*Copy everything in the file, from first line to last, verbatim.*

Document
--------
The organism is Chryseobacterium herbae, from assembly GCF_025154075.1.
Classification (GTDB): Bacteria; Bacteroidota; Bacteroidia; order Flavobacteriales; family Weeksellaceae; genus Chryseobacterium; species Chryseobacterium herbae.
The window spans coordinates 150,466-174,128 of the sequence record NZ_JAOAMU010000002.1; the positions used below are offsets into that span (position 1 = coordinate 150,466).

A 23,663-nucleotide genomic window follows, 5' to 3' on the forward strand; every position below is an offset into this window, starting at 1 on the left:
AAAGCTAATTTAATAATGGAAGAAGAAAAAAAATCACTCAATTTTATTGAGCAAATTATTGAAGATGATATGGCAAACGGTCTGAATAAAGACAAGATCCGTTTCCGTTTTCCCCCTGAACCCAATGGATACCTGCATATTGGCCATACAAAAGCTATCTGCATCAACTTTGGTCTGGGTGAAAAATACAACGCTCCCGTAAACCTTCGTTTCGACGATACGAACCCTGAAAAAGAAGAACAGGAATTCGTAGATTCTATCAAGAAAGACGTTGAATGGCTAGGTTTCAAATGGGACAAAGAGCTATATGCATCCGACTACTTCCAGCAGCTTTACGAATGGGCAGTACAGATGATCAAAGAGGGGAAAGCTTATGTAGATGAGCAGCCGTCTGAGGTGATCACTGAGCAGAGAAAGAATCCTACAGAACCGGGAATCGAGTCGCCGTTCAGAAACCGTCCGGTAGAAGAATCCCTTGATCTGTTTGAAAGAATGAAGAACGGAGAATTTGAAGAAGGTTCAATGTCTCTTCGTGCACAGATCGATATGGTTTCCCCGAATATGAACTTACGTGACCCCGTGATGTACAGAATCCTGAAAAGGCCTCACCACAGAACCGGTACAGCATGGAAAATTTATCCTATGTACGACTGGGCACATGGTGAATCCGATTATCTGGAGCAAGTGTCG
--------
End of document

The organism is Chryseobacterium herbae, from assembly GCF_025154075.1.
Classification (GTDB): Bacteria; Bacteroidota; Bacteroidia; order Flavobacteriales; family Weeksellaceae; genus Chryseobacterium; species Chryseobacterium herbae.
The window spans coordinates 150,466-174,128 of the sequence record NZ_JAOAMU010000002.1; the positions used below are offsets into that span (position 1 = coordinate 150,466).

A 23,663-nucleotide genomic window follows, 5' to 3' on the forward strand; every position below is an offset into this window, starting at 1 on the left:
AAAGCTAATTTAATAATGGAAGAAGAAAAAAAATCACTCAATTTTATTGAGCAAATTATTGAAGATGATATGGCAAACGGTCTGAATAAAGACAAGATCCGTTTCCGTTTTCCCCCTGAACCCAATGGATACCTGCATATTGGCCATACAAAAGCTATCTGCATCAACTTTGGTCTGGGTGAAAAATACAACGCTCCCGTAAACCTTCGTTTCGACGATACGAACCCTGAAAAAGAAGAACAGGAATTCGTAGATTCTATCAAGAAAGACGTTGAATGGCTAGGTTTCAAATGGGACAAAGAGCTATATGCATCCGACTACTTCCAGCAGCTTTACGAATGGGCAGTACAGATGATCAAAGAGGGGAAAGCTTATGTAGATGAGCAGCCGTCTGAGGTGATCACTGAGCAGAGAAAGAATCCTACAGAACCGGGAATCGAGTCGCCGTTCAGAAACCGTCCGGTAGAAGAATCCCTTGATCTGTTTGAAAGAATGAAGAACGGAGAATTTGAAGAAGGTTCAATGTCTCTTCGTGCACAGATCGATATGGTTTCCCCGAATATGAACTTACGTGACCCCGTGATGTACAGAATCCTGAAAAGGCCTCACCACAGAACCGGTACAGCATGGAAAATTTATCCTATGTACGACTGGGCACATGGTGAATCCGATTATCTGGAGCAAGTGTCG